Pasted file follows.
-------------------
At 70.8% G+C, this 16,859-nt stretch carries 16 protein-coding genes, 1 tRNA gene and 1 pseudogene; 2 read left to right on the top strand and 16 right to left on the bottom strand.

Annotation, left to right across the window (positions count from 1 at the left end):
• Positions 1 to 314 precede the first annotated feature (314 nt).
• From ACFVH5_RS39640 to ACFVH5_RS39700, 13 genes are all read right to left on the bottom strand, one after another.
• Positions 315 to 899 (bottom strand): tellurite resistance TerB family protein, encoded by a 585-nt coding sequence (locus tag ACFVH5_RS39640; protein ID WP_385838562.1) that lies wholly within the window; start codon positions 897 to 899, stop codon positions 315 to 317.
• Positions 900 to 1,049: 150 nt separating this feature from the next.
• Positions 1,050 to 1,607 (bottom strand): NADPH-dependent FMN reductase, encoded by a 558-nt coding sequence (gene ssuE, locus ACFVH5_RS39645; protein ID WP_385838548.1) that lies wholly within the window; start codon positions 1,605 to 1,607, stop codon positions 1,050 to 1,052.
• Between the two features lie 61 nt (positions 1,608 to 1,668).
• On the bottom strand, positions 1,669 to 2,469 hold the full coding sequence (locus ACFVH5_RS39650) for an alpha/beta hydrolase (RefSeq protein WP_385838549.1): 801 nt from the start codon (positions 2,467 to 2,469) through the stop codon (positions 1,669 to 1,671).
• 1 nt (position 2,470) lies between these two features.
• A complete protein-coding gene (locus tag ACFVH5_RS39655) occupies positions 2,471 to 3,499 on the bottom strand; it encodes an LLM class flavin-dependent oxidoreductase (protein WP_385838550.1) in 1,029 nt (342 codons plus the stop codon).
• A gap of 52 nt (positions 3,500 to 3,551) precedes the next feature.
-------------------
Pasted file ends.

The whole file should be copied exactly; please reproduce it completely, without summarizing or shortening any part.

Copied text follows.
At 70.8% G+C, this 16,859-nt stretch carries 16 protein-coding genes, 1 tRNA gene and 1 pseudogene; 2 read left to right on the top strand and 16 right to left on the bottom strand.

Annotation, left to right across the window (positions count from 1 at the left end):
• Positions 1 to 314 precede the first annotated feature (314 nt).
• From ACFVH5_RS39640 to ACFVH5_RS39700, 13 genes are all read right to left on the bottom strand, one after another.
• Positions 315 to 899 (bottom strand): tellurite resistance TerB family protein, encoded by a 585-nt coding sequence (locus tag ACFVH5_RS39640; protein ID WP_385838562.1) that lies wholly within the window; start codon positions 897 to 899, stop codon positions 315 to 317.
• Positions 900 to 1,049: 150 nt separating this feature from the next.
• Positions 1,050 to 1,607 (bottom strand): NADPH-dependent FMN reductase, encoded by a 558-nt coding sequence (gene ssuE, locus ACFVH5_RS39645; protein ID WP_385838548.1) that lies wholly within the window; start codon positions 1,605 to 1,607, stop codon positions 1,050 to 1,052.
• Between the two features lie 61 nt (positions 1,608 to 1,668).
• On the bottom strand, positions 1,669 to 2,469 hold the full coding sequence (locus ACFVH5_RS39650) for an alpha/beta hydrolase (RefSeq protein WP_385838549.1): 801 nt from the start codon (positions 2,467 to 2,469) through the stop codon (positions 1,669 to 1,671).
• 1 nt (position 2,470) lies between these two features.
• A complete protein-coding gene (locus tag ACFVH5_RS39655) occupies positions 2,471 to 3,499 on the bottom strand; it encodes an LLM class flavin-dependent oxidoreductase (protein WP_385838550.1) in 1,029 nt (342 codons plus the stop codon).
• A gap of 52 nt (positions 3,500 to 3,551) precedes the next feature.